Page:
An open letter to Austin community leaders:

I have written several columns in an attempt to call attention to the fact that there is no high school within the Austin community required by the Board of Education to enroll high school students who live in the Austin community. Many high school students are required to travel long distances outside the Austin community to attend high school.

I have pointed out that what has happened to Austin High School follows a pattern established at several other schools in the black community: The schools are closed, privatized and then turned over white folk. The cover for this is that the schools are “underperforming.” That description could be applied to almost all of the schools in the Chicago Public School system. I recently reviewed the 2006 results of the PSAE exam-65 of the high schools scored below 30 percent. Black people who have borne the brunt of this attack upon public education.

The first step in the scientific method of solving a problem (which I learned in elementary school) is to diagnose and identify the problem. I defy anyone to explain what Arne Duncan and company have outlined as the problem at Austin High School. I am not referring to the symptoms, or manifestations of the problems such as truancy or security. I am talking about the bottom line problem.

Without benefit of this diagnosis, a cure was proscribed, to wit: Close the school, send our children hither and yon. Turn this school, which has been a community high school since 1889, over to white folk from outside the community.

The schools that have been placed in Austin High School-Entrepreneurship and Polytechnic-are programs that could exist within a comprehensive high school. It would seem that they would be ideal for vocational high schools.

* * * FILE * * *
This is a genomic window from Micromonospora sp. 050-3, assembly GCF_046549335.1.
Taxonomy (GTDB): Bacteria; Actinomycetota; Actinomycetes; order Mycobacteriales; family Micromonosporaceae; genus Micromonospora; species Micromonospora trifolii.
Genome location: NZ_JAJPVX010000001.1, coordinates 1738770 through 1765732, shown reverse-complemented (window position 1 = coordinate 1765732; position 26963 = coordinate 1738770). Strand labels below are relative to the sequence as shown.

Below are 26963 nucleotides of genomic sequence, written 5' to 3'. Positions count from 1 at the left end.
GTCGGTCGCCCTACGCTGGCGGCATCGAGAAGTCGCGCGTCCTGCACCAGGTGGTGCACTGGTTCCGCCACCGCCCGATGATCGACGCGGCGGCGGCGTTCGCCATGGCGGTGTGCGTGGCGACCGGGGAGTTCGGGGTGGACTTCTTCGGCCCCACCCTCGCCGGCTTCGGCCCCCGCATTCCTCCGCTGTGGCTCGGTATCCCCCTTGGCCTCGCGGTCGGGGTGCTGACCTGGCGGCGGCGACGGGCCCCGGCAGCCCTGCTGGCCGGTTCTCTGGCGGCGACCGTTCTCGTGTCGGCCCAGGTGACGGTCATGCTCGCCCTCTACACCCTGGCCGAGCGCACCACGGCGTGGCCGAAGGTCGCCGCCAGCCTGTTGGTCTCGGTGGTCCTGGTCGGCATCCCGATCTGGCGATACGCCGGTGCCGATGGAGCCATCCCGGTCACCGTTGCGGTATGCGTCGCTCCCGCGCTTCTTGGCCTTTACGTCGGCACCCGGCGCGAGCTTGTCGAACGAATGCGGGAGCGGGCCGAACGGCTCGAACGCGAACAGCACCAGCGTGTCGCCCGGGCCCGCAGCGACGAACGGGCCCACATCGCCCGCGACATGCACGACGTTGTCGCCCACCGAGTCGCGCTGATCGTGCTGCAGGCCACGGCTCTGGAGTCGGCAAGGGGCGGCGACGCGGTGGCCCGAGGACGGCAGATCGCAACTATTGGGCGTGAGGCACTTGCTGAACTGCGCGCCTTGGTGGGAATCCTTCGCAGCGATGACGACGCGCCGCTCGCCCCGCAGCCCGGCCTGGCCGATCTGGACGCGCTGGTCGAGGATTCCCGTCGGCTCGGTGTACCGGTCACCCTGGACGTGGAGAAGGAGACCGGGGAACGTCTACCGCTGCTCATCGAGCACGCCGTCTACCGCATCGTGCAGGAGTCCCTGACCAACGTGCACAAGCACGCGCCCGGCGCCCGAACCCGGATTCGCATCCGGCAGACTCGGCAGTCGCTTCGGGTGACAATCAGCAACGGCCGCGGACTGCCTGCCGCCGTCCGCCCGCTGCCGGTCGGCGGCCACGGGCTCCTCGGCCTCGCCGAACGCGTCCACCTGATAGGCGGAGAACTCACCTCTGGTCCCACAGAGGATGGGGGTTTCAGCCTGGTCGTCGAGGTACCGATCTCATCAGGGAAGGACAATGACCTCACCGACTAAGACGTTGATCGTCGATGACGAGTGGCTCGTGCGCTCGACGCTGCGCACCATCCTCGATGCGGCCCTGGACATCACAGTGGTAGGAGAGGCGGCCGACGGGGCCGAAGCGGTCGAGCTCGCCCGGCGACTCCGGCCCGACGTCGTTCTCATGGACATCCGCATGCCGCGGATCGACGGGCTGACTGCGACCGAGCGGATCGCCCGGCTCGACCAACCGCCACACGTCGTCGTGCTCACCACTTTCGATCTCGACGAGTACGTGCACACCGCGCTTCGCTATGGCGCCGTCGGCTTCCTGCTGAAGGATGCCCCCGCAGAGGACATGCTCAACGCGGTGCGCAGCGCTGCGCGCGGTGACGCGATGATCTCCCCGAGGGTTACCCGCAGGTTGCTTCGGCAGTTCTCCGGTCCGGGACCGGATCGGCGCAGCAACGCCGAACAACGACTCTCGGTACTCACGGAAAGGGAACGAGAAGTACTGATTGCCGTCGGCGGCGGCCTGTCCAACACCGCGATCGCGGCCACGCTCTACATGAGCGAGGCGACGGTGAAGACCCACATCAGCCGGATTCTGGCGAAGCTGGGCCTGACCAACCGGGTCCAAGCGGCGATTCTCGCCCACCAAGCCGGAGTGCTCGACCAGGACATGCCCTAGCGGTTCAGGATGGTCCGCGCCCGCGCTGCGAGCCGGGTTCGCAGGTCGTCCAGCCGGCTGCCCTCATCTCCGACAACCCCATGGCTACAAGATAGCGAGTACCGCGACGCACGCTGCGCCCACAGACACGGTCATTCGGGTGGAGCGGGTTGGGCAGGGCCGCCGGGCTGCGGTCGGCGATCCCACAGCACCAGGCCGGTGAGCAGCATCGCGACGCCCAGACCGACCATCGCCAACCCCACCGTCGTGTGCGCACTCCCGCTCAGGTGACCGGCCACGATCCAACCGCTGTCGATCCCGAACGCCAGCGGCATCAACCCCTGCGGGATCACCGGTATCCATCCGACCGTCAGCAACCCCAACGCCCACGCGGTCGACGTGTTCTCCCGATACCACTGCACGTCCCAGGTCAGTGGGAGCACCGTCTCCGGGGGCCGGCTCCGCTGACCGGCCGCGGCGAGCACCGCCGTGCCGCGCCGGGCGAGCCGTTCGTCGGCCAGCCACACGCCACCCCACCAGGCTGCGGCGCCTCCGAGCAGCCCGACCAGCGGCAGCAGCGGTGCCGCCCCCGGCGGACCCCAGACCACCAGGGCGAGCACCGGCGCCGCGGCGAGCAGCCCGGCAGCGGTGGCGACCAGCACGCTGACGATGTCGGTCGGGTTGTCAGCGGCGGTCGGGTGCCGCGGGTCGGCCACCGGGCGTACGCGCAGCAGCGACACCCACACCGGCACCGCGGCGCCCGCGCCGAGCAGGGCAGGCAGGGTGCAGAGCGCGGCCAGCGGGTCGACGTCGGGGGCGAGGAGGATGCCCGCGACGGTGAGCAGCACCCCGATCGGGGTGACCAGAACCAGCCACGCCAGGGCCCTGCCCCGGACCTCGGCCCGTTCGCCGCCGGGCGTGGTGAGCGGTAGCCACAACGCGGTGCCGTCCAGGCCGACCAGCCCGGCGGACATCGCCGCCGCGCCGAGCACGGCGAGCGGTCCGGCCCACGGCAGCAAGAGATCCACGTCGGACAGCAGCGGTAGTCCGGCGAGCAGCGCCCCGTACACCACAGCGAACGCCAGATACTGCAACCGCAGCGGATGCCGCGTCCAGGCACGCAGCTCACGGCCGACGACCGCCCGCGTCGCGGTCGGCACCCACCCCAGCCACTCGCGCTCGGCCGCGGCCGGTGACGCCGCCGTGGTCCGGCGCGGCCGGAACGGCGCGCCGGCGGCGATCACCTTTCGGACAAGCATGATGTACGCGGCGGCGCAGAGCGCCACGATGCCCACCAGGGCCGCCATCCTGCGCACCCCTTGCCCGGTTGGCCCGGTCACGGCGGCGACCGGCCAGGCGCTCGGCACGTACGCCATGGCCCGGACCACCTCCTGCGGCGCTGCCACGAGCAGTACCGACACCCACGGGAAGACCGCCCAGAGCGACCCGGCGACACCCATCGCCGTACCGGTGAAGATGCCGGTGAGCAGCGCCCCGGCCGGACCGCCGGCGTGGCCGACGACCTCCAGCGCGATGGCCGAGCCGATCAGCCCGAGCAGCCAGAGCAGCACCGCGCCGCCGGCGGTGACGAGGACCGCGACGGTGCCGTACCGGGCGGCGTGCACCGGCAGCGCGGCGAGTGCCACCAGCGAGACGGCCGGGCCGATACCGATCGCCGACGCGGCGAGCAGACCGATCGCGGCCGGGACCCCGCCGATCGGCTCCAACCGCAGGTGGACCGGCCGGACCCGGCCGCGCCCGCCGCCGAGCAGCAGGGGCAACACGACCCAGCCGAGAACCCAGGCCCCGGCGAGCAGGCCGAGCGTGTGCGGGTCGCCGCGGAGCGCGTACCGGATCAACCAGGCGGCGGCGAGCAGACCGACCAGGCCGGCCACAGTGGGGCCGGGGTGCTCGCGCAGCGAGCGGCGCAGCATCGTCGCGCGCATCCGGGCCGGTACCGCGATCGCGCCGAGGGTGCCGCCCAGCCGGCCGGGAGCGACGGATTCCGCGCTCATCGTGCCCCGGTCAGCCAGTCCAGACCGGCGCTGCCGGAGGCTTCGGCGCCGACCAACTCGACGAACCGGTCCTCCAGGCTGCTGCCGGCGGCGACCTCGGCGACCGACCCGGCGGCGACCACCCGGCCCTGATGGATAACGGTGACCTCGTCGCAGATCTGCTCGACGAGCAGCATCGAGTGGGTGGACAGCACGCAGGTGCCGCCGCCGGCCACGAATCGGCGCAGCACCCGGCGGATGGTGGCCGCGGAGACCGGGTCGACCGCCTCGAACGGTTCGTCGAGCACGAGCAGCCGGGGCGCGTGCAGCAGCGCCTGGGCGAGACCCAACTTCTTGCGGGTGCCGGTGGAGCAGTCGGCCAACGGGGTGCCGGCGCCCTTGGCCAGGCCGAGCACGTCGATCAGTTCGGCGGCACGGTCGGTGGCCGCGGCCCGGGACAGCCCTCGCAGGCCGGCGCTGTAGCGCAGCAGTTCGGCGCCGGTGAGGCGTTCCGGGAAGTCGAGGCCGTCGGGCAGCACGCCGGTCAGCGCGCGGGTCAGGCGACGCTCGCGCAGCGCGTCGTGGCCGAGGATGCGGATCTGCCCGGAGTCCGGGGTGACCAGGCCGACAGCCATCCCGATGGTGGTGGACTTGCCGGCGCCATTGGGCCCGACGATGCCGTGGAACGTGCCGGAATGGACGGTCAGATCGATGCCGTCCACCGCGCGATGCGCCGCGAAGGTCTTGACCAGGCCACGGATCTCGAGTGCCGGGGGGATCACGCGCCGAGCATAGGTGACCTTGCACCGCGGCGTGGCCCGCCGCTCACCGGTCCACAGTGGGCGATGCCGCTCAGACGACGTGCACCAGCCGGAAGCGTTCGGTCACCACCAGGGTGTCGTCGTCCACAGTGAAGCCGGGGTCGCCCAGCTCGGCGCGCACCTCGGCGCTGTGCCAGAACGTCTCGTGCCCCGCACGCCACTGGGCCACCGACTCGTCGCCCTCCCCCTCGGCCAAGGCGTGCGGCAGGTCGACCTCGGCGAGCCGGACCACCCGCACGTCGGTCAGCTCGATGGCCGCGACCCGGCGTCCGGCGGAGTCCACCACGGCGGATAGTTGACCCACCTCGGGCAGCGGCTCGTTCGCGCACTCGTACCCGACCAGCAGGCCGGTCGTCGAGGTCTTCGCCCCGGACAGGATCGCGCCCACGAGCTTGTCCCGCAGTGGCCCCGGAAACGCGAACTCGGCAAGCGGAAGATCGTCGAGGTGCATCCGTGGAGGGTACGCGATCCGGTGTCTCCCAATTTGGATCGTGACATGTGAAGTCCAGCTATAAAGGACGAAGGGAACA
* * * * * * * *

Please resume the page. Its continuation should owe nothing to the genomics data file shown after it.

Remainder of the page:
A great deal of discussion has been generated about the high school situation in Austin. Various organizations and individuals have met with Chicago Public School personnel to discuss the issue. It is very important that some level of consensus is reached as to what the community wants as a solution. If not, the Board of Education will play one off against the other and continue to do that which is of benefit to those from outside our community.

In the spirit of transparency, I am suggesting that community leaders issue a statement on their position in this matter. I invite anyone to e-mail me (, call me, or write me at this paper with your position. In the meantime I will be contacting community leaders, elected and otherwise, offering them an opportunity to speak to this problem.

When I was growing up in a Mississippi church, the doors of the church were open for people to join by baptism or “letter of Christian Experience.” I do not consider myself a community leader, so I will comment on the basis of my

“Educational Experience.” I believe that Austin, being the largest community in Chicago, should have a large, comprehensive high school.

While we are waiting for a new facility to be constructed, I believe the current 1889 Austin High School facility should be returned to the community as a comprehensive high school. The small schools that are now there could be continued, not as separate schools, but programs among many others in the schools. This is my position. Let everyone hear yours. I hope to hear from you, and you will hear from me over the next few weeks.

Grady C. Jordan was a Chicago Public Schools district superintendent from 1985-95.